the left inverter comprises a left pull-up transistor and two left pull-down transistors, the left pull-up transistor coupled between the output of the left inverter and a supply voltage and the two left pull-down transistors coupled in series between the output of the left inverter and ground,
the left word-line transistor is coupled to the left inverter at a left biasing node between the two left pull-down transistors,
the right inverter comprises a right pull-up transistor and two right pull-down transistors, the right pull-up transistor coupled between the output of the right inverter and the supply voltage and the two right pull-down transistors coupled in series between the output of the right inverter and ground,
the right word-line transistor is coupled between a right bit-line and the right inverter at a right biasing node between the two right pull-down transistors, and
the word-line is further coupled to a gate of the right word-line transistor to turn-on the right word-line transistor during a read operation.
5. The bit-cell of claim 1, further comprising
a right word-line transistor coupled between a right bit-line and the right inverter and a gate of the right word-line transistor coupled to the word-line,
a left write-line transistor coupled between the left bit-line and the output of the left inverter,
a right write-line transistor coupled between the right bit-line and the output of the right inverter,
a write-line coupled to a gate of the left write-line transistor and a gate of the right write-line transistor to turn-on the left write-line transistor and the right write-line transistor during a write operation.
6. The bit-cell of claim 1, further comprising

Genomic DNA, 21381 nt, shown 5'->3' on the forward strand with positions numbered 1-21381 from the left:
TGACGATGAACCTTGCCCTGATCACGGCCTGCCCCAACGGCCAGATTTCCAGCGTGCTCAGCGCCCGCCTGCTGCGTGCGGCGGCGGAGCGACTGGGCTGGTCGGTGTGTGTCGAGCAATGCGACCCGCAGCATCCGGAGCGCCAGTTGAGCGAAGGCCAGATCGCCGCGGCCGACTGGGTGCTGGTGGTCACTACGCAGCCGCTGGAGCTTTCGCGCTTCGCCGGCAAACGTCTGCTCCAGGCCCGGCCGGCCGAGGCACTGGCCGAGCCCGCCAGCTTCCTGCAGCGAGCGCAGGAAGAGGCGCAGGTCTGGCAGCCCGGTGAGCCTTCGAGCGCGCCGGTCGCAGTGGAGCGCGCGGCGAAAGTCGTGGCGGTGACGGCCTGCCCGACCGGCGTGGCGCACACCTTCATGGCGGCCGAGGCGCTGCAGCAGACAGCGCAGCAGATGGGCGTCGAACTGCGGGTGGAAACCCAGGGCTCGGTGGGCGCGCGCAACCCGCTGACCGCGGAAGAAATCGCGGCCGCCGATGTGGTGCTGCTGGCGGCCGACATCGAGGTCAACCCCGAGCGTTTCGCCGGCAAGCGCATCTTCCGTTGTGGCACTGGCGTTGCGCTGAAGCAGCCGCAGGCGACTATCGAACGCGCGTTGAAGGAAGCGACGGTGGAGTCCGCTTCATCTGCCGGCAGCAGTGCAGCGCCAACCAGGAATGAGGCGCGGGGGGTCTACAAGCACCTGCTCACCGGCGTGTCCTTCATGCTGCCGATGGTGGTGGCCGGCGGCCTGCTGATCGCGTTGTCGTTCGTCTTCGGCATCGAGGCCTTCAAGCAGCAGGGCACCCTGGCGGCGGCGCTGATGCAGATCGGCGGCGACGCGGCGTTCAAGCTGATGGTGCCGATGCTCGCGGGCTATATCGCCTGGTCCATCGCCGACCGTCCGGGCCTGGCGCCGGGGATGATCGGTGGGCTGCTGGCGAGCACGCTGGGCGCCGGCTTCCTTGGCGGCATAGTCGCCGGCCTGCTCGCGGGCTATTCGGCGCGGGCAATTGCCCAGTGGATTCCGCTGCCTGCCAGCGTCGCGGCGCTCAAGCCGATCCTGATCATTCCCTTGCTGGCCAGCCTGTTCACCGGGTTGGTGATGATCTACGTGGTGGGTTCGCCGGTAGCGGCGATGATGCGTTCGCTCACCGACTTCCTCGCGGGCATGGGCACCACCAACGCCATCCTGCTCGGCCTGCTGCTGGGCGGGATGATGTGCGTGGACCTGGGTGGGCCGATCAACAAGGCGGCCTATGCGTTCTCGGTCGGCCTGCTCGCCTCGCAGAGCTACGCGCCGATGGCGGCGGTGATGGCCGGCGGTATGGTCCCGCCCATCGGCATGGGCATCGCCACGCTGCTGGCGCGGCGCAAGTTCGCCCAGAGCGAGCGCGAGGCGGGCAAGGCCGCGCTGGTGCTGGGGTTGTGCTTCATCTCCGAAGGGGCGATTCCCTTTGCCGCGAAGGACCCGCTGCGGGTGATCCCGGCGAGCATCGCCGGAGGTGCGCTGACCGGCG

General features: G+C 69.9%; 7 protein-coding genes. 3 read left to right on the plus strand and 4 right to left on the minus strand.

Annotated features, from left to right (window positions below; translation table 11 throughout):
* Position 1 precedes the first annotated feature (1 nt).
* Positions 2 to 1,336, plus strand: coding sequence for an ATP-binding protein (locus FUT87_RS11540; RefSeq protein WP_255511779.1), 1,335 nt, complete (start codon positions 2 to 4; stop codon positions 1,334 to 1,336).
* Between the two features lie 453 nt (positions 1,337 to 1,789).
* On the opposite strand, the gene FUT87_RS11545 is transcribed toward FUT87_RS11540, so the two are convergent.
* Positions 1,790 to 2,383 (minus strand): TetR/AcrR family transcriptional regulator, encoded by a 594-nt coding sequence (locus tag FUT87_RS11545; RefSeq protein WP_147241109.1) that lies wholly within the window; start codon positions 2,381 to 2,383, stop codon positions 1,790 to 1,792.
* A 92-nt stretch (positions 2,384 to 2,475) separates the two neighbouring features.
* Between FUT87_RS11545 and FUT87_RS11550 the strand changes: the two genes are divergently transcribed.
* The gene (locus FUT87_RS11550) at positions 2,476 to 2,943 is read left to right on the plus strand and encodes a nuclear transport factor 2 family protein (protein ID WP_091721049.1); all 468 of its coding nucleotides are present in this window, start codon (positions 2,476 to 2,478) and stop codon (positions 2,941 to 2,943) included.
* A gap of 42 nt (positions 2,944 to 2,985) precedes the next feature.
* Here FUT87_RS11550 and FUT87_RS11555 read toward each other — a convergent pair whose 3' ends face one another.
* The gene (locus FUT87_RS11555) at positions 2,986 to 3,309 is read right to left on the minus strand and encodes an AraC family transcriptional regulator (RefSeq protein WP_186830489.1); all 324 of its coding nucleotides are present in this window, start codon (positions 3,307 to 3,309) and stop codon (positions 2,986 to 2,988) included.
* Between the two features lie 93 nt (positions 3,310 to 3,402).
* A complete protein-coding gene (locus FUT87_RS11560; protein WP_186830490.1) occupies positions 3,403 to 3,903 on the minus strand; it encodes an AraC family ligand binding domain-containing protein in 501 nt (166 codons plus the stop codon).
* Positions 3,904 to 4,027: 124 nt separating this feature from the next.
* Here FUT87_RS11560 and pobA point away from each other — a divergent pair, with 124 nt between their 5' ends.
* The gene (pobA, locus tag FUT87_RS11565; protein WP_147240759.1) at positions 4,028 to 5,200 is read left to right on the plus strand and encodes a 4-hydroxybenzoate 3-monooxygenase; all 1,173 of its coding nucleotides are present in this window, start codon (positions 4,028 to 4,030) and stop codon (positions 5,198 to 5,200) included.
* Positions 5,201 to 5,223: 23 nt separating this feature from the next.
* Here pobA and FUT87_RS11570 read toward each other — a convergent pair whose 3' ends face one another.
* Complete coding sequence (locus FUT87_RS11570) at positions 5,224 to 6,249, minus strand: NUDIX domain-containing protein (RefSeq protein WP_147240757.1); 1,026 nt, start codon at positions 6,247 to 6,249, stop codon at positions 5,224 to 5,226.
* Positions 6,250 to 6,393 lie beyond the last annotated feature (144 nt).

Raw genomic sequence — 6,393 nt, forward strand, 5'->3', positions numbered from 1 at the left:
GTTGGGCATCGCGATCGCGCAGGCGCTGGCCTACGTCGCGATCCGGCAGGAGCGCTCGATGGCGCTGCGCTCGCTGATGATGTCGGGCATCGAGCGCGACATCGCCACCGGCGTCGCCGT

a left write-line transistor coupled between the left bit-line and the output of the left inverter,
a write-line coupled to a gate of the left write-line transistor,
wherein, during a write operation, the word-line is to turn-on the left word-line transistor, the write-line is to turn-on the left write-line transistor, and the left word-line transistor and the left write-line transistor each provide a pull-down path when changing the left value of the left inverter from a high value to a low value.
7. A memory device, comprising a controller and a plurality of bit-cells coupled to the controller via a plurality of differential bit-lines and a plurality of word-lines, each bit-cell of the plurality of bit-cells comprising
a pair of cross-coupled inverters in which a left inverter has an output coupled to an input of a right inverter and the right inverter has an output coupled to an input of the left inverter, the left inverter to store a left value at the output of the left inverter and the right inverter to store a right value at the output of the right inverter,
a left word-line transistor coupled between the left inverter and a left bit-line of a differential bit-line of the plurality of bit-lines, a right word-line transistor coupled between the right inverter and a right bit-line of the differential bit-line,
a word-line of the plurality of word-lines coupled to a gate of the left word-line transistor and a gate of the right word-line transistor, wherein
in response to a read operation of a word associated with the word-line, the controller is to turn-on the left word-line transistor and the right word-line transistor which raise a switching threshold of at least one inverter of the pair of cross-coupled inverters.